Saturday, August 23, 2014

Flight by Franz Wright



That glass was it filled with alcohol, water, or light

At ten
I turned you into a religion

The solitary
four-foot priest of you, I kept
the little manger candle
burning, I
kept your black half-inch of
in the hiding place

of the world

That empty



In which city was it, in fourth or fifth grade, Mother read in the newspaper you'd be appearing and dressed me up in suit
and little tie
and took me
I wanted to run to you—who were all these people?—
I sat alone beaming
at you who could not meet my eyes, and after
you shyly approached
and shook my hand


If I'm walking the streets of a city
covering every square inch of the continent
all its lights out
and empty of people,
even then
you are there

If I'm walking the streets
overwhelmed with this love for the living

I will still be a blizzard at sea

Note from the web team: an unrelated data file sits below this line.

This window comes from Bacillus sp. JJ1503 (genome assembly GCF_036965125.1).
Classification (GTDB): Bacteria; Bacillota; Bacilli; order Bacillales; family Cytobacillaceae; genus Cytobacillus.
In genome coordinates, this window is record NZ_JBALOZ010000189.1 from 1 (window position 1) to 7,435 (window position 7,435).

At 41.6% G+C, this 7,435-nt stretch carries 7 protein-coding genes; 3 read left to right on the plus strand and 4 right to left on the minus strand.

Since you left me at eight I have always been lonely

star-far from the person right next to me, but

closer to me than my bones you

you are there


It's 1963 again, the old Minneapolis airport so vast
        to me, and I am running
after the long flight alone I am running
into your huge arms—
I am forty-five now and I am dreaming
we are together again we are both forty-five
and I have you all to myself this time, and we are walking
together we're walking down a glowing-blue tunnel
we're on time for our flight, I can hardly believe it
we are traveling somewhere together alone
God knows where we are going, and who cares
we're together, walking
and happily talking
and laughing, and breathing.

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